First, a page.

The Most Important Factors in Strength Training

Woman exercising with trainerNow that strength training has been validated by The American College of Sportsmedicine, US News & World Report, ABC's "20/20," as well as dozens of internet websites, you're ready to pump iron, right?

If so, that's great. But before you get started, there's a very important concept that you need to understand.

In fact, if you understand nothing else about strength training, then this is the guideline to master and apply in all your exercise sessions—for the rest of your life.

That concept deals with the form that you use to lift and lower a weight.

In my 40 years of being associated with strength training, I've visited thousands of gyms and fitness centers throughout the world. With maybe two exceptions, 99% of the members of those training facilities were exhibiting poor form.

The easily observed form violation across the board was movement that was too fast. If these trainees did only one thing, their strength-training results would significantly improve. That one thing is to slow down their lifting and lowering speed. Whatever the speed of movement is, make it twice as long.

Simple, yes. But very effective.

What's a more specific guideline to follow concerning speed of movement?

Especially for beginners, as well as for trainees whose form need attention, I recommend a 10-second lifting (positive) speed and a 5-second lowering (negative) speed.

Yes, you heard me right—that's 15 seconds per repetition—and it doesn't matter if you're doing a bench press with a barbell, a curl with dumbbells, or a leg extension on a machine. Try the 10-up and 5-down style, and you'll suddenly feel muscle fibers working that you didn't know you had.

Such a style is similar to Ken Hutchin's SuperSlow protocol. Ken and I are long-time friends and I appreciate the work he has done on repetition performance.

Why should you spend a longer time on the positive phase (10 seconds) than the negative phase (5 seconds) of each repetition?

Research shows that most of the cheating actions—such as twists, back arches, and slight knee bends that lead to excessive momentum‐originate during the positive stroke. Drastically slowing the lifting reduces these cheating actions. Or if they do occur, they are self-evident and instantly correctable.


The concept behind moving slowly is to remove as much of the momentum as you can from the exercise. Naturally, you have to accelerate to start the movement and decelerate to stop. Doing so requires a change in velocity and thus involves momentum. The idea is to keep the movements and the turnarounds at both ends smooth and not jerky. This keeps the momentum at a bare minimum.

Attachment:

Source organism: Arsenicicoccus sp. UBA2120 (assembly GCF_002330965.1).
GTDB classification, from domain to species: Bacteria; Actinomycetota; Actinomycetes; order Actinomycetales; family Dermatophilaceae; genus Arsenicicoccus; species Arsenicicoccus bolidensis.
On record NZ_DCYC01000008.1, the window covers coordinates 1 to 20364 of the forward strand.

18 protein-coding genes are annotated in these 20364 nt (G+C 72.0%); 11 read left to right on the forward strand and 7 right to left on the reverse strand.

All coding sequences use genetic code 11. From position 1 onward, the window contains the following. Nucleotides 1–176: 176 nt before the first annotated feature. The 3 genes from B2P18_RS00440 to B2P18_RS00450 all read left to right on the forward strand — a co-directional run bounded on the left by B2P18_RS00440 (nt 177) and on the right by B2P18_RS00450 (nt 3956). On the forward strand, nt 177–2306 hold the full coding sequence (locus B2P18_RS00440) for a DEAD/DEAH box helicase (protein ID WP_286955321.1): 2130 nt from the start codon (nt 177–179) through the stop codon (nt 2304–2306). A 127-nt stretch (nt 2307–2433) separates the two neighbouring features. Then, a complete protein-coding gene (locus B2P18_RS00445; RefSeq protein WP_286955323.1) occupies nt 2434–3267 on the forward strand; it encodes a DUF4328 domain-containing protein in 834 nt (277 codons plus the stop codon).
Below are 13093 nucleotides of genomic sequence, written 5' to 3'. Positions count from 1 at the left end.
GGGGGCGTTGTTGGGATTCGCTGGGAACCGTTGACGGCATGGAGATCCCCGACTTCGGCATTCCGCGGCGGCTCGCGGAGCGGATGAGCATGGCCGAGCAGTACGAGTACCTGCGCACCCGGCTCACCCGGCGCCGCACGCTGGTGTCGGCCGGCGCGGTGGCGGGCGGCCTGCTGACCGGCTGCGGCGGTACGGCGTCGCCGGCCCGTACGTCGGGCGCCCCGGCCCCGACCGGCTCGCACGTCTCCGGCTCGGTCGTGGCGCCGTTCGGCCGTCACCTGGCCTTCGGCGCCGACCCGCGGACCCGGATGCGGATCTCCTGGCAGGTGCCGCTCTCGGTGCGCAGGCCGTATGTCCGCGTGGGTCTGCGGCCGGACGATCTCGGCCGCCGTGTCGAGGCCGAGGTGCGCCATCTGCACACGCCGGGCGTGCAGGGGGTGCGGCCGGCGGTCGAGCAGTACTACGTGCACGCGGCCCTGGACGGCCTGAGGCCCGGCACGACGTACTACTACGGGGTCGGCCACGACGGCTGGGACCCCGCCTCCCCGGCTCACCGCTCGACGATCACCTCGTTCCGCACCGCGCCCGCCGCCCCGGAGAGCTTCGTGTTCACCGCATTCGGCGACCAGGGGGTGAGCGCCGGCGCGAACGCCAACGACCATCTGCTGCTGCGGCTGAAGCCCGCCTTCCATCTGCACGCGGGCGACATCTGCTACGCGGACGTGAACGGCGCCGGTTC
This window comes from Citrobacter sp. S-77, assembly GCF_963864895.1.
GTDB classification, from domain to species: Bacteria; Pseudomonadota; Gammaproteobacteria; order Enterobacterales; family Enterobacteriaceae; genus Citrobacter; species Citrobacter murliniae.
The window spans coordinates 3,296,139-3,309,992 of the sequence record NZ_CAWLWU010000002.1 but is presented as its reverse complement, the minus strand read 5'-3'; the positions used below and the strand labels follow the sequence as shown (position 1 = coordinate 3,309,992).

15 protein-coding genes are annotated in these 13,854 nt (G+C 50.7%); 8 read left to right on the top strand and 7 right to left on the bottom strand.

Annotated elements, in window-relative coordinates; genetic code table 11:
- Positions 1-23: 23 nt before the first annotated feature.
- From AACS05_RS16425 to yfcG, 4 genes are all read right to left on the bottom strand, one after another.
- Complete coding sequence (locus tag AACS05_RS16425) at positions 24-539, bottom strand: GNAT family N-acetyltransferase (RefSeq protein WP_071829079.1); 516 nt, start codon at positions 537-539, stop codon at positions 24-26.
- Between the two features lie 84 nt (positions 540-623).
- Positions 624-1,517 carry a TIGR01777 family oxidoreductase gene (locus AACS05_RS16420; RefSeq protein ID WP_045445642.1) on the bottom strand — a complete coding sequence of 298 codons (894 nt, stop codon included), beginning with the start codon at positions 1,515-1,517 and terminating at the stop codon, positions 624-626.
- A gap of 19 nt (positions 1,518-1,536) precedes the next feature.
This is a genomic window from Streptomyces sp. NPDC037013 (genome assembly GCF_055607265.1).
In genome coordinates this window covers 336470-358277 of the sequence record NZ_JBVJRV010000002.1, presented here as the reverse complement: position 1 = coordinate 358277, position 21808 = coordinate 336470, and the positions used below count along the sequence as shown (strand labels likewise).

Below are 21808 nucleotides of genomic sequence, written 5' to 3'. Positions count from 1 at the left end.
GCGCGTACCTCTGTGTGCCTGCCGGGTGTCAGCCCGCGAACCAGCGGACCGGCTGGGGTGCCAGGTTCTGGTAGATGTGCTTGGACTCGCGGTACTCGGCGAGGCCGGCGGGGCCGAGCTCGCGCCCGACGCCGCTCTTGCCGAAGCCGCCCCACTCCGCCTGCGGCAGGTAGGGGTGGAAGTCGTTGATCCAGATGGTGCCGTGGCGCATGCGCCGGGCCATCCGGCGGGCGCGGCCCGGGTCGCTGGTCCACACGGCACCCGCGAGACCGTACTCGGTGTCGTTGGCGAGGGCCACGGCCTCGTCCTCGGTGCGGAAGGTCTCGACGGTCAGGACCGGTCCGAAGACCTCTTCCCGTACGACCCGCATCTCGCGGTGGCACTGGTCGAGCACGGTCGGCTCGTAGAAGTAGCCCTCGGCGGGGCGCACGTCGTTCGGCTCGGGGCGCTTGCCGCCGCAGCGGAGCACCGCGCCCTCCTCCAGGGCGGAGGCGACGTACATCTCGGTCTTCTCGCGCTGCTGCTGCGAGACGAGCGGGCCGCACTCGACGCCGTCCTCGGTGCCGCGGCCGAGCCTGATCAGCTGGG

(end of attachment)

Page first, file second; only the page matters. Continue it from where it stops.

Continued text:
What's the problem behind having excessive momentum in a strength-training exercise?

Momentum usually takes some of the resistance off the working muscles and transfers it elsewhere: like to your joints, bones, and other muscles. It actually makes an exercise easier, which is what you're trying to do in a weightlifting contest. But in a weightlifting contest, you're demonstrating strength. In a strength-training workout, you're building strength. Building strength efficiently requires stricter, harder exercise —not looser, easier exercise.

Excessive momentum also precipitates injuries. Instead of having only the weight of the implement, say 50 pounds on the barbell, the momentum involved in fast lifting and lowering can increase the weight of the barbell by three, four, or more times. Instead of having 50 pounds, you temporarily may have 150 to 200 pounds, or more at some phases of the range of movement. Force causes injury, and it's to your advantage to keep the force low—and most importantly—under control.

Furthermore, excessive momentum contributes to mid-range strength development. Only the middle part of the exercise gets close to the appropriate resistance. The ends of the exercise, the bottom and the top positions, receive either too little or too much resistance. Reducing the momentum by slowing down the movement applies more full-range resistance to the involved muscles and thus elicits more thorough fiber stimulation.

At 15 seconds per repetition, your ideal repetition range is now from
4 to 6. Four to 6 repetitions require from 60 to 90 seconds, which appears to be a most appropriate guideline for maximum muscular stimulation.

Furthermore, if you are already involved in a strength-training program, then you'll have to reduce the weight on your exercises by approximately 30% to master the 15-second protocol.

Give the 10-5 slow repetition guideline a fair trial, and you'll reap the reward of fast results.

Updated on: 07/19/16